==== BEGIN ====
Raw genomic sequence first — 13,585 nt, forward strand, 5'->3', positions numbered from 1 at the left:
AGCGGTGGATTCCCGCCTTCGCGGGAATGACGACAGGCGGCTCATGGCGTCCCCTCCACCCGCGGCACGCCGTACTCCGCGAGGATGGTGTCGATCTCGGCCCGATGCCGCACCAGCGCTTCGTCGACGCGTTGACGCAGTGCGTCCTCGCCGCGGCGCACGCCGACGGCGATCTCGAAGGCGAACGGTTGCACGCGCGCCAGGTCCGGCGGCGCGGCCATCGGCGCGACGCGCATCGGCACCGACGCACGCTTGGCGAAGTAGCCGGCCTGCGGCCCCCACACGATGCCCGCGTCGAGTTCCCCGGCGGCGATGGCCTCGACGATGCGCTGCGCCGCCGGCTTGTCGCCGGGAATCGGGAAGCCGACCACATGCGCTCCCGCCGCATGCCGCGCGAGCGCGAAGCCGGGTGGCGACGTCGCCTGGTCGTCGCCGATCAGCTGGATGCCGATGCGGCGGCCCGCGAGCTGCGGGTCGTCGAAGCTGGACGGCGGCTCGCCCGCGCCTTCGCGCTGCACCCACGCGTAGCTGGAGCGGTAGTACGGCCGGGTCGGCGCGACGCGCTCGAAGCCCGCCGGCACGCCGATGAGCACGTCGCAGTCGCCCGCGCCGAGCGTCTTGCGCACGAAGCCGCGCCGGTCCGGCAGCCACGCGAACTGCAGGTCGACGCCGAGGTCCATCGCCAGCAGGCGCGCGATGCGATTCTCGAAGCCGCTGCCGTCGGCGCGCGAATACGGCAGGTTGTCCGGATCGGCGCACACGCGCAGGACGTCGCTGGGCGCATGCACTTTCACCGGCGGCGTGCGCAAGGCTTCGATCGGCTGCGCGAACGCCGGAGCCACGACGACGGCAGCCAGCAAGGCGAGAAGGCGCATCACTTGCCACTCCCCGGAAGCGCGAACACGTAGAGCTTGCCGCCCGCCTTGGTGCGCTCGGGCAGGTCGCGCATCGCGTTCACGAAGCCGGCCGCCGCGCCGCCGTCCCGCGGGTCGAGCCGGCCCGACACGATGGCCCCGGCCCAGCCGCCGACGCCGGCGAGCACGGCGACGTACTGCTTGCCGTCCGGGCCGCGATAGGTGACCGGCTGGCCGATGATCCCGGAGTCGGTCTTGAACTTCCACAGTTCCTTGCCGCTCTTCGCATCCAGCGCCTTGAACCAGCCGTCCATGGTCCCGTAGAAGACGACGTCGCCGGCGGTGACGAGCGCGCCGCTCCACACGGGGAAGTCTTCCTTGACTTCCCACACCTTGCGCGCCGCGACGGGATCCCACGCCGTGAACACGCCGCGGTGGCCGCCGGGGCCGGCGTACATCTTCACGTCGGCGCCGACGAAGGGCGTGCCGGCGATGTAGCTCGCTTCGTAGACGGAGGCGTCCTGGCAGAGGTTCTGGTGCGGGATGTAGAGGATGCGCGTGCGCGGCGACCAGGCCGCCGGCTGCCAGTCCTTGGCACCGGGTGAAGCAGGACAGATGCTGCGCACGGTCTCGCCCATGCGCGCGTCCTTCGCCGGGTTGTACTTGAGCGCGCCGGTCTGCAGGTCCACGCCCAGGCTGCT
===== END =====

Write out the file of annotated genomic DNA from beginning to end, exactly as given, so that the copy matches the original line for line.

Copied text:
Raw genomic sequence first — 13,585 nt, forward strand, 5'->3', positions numbered from 1 at the left:
AGCGGTGGATTCCCGCCTTCGCGGGAATGACGACAGGCGGCTCATGGCGTCCCCTCCACCCGCGGCACGCCGTACTCCGCGAGGATGGTGTCGATCTCGGCCCGATGCCGCACCAGCGCTTCGTCGACGCGTTGACGCAGTGCGTCCTCGCCGCGGCGCACGCCGACGGCGATCTCGAAGGCGAACGGTTGCACGCGCGCCAGGTCCGGCGGCGCGGCCATCGGCGCGACGCGCATCGGCACCGACGCACGCTTGGCGAAGTAGCCGGCCTGCGGCCCCCACACGATGCCCGCGTCGAGTTCCCCGGCGGCGATGGCCTCGACGATGCGCTGCGCCGCCGGCTTGTCGCCGGGAATCGGGAAGCCGACCACATGCGCTCCCGCCGCATGCCGCGCGAGCGCGAAGCCGGGTGGCGACGTCGCCTGGTCGTCGCCGATCAGCTGGATGCCGATGCGGCGGCCCGCGAGCTGCGGGTCGTCGAAGCTGGACGGCGGCTCGCCCGCGCCTTCGCGCTGCACCCACGCGTAGCTGGAGCGGTAGTACGGCCGGGTCGGCGCGACGCGCTCGAAGCCCGCCGGCACGCCGATGAGCACGTCGCAGTCGCCCGCGCCGAGCGTCTTGCGCACGAAGCCGCGCCGGTCCGGCAGCCACGCGAACTGCAGGTCGACGCCGAGGTCCATCGCCAGCAGGCGCGCGATGCGATTCTCGAAGCCGCTGCCGTCGGCGCGCGAATACGGCAGGTTGTCCGGATCGGCGCACACGCGCAGGACGTCGCTGGGCGCATGCACTTTCACCGGCGGCGTGCGCAAGGCTTCGATCGGCTGCGCGAACGCCGGAGCCACGACGACGGCAGCCAGCAAGGCGAGAAGGCGCATCACTTGCCACTCCCCGGAAGCGCGAACACGTAGAGCTTGCCGCCCGCCTTGGTGCGCTCGGGCAGGTCGCGCATCGCGTTCACGAAGCCGGCCGCCGCGCCGCCGTCCCGCGGGTCGAGCCGGCCCGACACGATGGCCCCGGCCCAGCCGCCGACGCCGGCGAGCACGGCGACGTACTGCTTGCCGTCCGGGCCGCGATAGGTGACCGGCTGGCCGATGATCCCGGAGTCGGTCTTGAACTTCCACAGTTCCTTGCCGCTCTTCGCATCCAGCGCCTTGAACCAGCCGTCCATGGTCCCGTAGAAGACGACGTCGCCGGCGGTGACGAGCGCGCCGCTCCACACGGGGAAGTCTTCCTTGACTTCCCACACCTTGCGCGCCGCGACGGGATCCCACGCCGTGAACACGCCGCGGTGGCCGCCGGGGCCGGCGTACATCTTCACGTCGGCGCCGACGAAGGGCGTGCCGGCGATGTAGCTCGCTTCGTAGACGGAGGCGTCCTGGCAGAGGTTCTGGTGCGGGATGTAGAGGATGCGCGTGCGCGGCGACCAGGCCGCCGGCTGCCAGTCCTTGGCACCGGGTGAAGCAGGACAGATGCTGCGCACGGTCTCGCCCATGCGCGCGTCCTTCGCCGGGTTGTACTTGAGCGCGCCGGTCTGCAGGTCCACGCCCAGGCTGCT